Environment

Daily Court Digest: Major environment orders (August 7, 2020)

Down To Earth brings you the top environmental cases heard in the Supreme Court, the high courts and the National Green Tribunal

 
By DTE Staff
Published: Friday 07 August 2020
Gavel. Source: Getty images

Paddy straw-fired power plant in Bhatinda 

The Punjab Pollution Control Board (PPCB) filed its report before the National Green Tribunal (NGT) regarding a project to convert coal-fired thermal plant at Bathinda to paddy straw-fired power plant. 

Darshan Singh, a retired engineer of Punjab State Power Corp Ltd (PSPCL), had filed an application before the NGT. The court had converted the said application of into OA No 1039 of 2019 titled Darshan Singh vs State of Punjab & Others and passed an order on January 27, 2020, directing the PPCB, PSPCL and the Punjab Energy Development Agency to furnish their response.

The committee put out the following facts:

  • The cost of conversion of existing coal-fired thermal plant to paddy straw-fired power plant was lesser as compared to establishing new biomass plants. This would also decrease the cost of power generation and lessen the burden on consumers.
  • Experts submitted a report to PSPCL to run this plant on paddy straw exclusively.

PSPCL in its meeting had approved the proposal of conversion of one of its 120 megawatt coal-fired unit into 60 MW coal-fired unit in a meeting on November 21, 2018.

The proposal was put up to the state government for approval in November 2018, and is pending with the state government.

The report said PSPCL should comment on the technical as well as economic viability of the proposal submitted to the state government.

The PPCB said that following points should be looked into while implementing the proposal:

  • The state would have to setup exhaustive mechanism / facilities for time-bound collection, storage and transportation of stubble generated during the paddy harvesting season, so as to ensure availability of fuel for the thermal power plant throughout the year.
  • PSPL should obtain all statutory clearances and approvals as applicable under the existing pollution control laws. 

The report was uploaded to the NGT site on August 7, 2020.

Groundwater pollution in western UP

The oversight committee under the chairmanship of SVS Rathore filed its report before the NGT on discharge of industrial effluent in rivers affecting the surface water (Kali Nadi, Krishna and Hindon rivers) and groundwater in western Uttar Pradesh.

The reports talked about the health implications of water pollution on its inhabitants.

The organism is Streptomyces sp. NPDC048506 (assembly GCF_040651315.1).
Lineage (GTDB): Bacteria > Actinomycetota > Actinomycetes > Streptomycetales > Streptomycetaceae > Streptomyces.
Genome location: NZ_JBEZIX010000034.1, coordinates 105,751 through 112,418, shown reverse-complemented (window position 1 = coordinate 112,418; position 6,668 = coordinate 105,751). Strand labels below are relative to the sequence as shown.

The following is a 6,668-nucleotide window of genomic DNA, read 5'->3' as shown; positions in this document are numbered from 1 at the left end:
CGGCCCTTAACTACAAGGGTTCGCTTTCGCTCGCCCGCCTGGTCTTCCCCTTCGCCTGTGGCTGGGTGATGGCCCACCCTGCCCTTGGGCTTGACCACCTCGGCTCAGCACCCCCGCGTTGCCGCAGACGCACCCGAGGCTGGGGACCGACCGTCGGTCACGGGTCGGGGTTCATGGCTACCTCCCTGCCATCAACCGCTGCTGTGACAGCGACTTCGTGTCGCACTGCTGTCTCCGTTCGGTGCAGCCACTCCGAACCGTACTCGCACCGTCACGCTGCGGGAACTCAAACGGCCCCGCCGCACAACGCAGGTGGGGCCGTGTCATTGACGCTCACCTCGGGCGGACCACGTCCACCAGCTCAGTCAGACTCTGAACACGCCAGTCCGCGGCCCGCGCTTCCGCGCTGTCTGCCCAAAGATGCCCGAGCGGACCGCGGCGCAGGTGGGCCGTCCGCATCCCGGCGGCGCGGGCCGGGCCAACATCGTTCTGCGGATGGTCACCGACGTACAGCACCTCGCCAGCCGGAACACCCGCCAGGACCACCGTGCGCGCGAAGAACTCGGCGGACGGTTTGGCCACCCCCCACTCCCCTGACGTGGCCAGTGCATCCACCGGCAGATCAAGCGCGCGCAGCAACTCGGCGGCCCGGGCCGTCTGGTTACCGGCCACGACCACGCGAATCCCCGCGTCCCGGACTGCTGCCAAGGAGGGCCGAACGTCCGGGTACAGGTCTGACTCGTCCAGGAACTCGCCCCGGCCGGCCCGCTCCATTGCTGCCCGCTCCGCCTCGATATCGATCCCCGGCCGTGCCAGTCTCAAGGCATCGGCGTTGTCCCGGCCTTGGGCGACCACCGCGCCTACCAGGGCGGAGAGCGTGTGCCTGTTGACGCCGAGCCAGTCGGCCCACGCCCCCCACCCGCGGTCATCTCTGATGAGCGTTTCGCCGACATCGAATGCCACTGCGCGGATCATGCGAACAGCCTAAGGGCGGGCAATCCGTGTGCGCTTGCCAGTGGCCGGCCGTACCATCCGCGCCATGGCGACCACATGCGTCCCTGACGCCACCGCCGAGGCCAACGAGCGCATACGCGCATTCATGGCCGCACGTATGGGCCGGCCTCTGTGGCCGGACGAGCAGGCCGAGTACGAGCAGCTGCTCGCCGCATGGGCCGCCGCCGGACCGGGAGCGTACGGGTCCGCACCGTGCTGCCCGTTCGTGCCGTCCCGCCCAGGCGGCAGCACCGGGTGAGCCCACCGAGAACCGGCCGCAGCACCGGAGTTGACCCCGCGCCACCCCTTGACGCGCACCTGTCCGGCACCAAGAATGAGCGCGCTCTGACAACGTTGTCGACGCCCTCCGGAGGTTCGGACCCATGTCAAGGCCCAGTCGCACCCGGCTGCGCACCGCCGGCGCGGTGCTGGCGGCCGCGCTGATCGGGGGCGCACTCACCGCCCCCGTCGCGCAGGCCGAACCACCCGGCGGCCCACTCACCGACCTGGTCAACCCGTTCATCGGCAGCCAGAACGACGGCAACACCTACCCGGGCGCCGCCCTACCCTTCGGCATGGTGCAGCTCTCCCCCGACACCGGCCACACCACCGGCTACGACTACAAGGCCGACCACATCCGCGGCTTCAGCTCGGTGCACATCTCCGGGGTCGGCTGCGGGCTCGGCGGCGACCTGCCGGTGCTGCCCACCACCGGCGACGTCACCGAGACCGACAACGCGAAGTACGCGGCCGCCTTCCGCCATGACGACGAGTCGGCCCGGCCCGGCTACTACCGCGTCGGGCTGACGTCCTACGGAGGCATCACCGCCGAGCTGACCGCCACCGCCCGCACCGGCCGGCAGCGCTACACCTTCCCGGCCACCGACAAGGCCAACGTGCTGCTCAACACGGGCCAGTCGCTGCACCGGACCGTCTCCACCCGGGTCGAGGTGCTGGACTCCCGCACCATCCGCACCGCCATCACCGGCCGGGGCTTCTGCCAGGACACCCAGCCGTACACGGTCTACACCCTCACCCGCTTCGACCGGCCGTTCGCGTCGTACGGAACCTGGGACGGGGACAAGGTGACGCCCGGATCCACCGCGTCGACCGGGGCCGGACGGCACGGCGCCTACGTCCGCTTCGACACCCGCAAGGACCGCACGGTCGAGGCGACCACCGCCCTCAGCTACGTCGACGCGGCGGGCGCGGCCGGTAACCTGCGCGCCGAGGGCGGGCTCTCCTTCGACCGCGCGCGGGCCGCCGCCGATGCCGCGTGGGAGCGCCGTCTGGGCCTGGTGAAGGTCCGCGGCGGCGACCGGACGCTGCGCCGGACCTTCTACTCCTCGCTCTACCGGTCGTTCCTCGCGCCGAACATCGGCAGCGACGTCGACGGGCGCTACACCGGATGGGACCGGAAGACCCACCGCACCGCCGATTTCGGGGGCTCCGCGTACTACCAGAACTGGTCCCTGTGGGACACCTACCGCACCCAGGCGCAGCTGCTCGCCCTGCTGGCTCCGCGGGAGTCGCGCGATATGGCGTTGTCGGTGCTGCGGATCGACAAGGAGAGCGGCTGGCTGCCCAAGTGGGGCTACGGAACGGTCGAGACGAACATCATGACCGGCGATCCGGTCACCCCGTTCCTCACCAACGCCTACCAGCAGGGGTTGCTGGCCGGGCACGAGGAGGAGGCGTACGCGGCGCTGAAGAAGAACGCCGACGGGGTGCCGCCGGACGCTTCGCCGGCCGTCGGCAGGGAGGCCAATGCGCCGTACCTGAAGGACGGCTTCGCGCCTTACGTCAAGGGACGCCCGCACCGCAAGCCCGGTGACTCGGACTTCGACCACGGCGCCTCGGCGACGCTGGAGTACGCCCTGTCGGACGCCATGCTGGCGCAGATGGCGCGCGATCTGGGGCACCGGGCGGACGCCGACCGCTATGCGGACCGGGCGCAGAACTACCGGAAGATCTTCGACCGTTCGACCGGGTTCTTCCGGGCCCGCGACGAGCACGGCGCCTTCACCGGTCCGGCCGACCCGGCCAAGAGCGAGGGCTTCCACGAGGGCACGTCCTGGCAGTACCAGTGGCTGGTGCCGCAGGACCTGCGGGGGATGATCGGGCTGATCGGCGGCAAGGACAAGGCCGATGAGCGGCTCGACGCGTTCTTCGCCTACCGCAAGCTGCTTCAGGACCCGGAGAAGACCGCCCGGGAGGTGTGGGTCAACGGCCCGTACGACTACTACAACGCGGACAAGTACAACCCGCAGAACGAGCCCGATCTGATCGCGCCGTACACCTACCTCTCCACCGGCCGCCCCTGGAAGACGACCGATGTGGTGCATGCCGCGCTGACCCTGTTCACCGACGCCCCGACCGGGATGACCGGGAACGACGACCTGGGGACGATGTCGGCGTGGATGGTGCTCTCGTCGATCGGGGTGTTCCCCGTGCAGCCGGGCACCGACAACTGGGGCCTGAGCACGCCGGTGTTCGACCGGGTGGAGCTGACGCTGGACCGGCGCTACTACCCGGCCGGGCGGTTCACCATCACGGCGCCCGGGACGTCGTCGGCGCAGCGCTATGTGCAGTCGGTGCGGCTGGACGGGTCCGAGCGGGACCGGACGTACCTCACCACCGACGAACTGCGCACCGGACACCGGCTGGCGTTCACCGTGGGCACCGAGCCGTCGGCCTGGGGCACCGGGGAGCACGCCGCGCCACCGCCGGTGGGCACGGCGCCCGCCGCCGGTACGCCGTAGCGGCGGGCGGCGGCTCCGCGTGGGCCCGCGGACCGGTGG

The committee constituted by the tribunal in its report of February 11, 2019, said the discharge of untreated sewage and industrial effluents in Muzaffarnagar, Shamli, Meerut, Baghpat, Ghaziabad and Gautam Budh Nagar districts was mainly responsible for the water pollution.

Hand pumps from which contaminated water was extracted and consumed were still functional. No measures were found to be undertaken by the authorities for supply of potable water in the affected areas and to identify or provide compensation to the victims of water-related diseases.

Despite repeated directions by the NGT and the committee, the Uttar Pradesh Jal Nigam did not ensure piped water supply in 148 affected villages. Till date, piped water supply had been ensured only in 45 villages. Till July 2019, 41 villages had the facility.  

There has been no physical progress in installation of any three sewage treatment plants (STPs) proposed in the last one year, the report said. No action has been taken against any negligent officer despite directions of the court.

Performance guarantee of Rs 5 crore directed by NGT on March 15, 2019 has yet to be deposited. Not a single village has been provided water through tankers despite written assurance to NGT by chief secretary on October 20, 2019.

In fact, the ACS, Panchayati Raj had informed the committee that in view of hand-pumps working in these villages, there was no need of water supply through tankers. Such gross negligence in fulfilling the basic needs of the citizens is not acceptable and punishable, the committee report said.

Manufacture of formaldehyde

The State Environment Impact Assessment Authority (SEIAA), Haryana, asked the Haryana State Pollution Control Board to stop immediate manufacturing activity of formaldehyde — a hazardous chemical — by Om Chem at village Kurali, Sabapur road, in Yamunanagar.

It was alleged that the unit had not obtained environment clearance. This was mentioned in the SEIAA report to the NGT.

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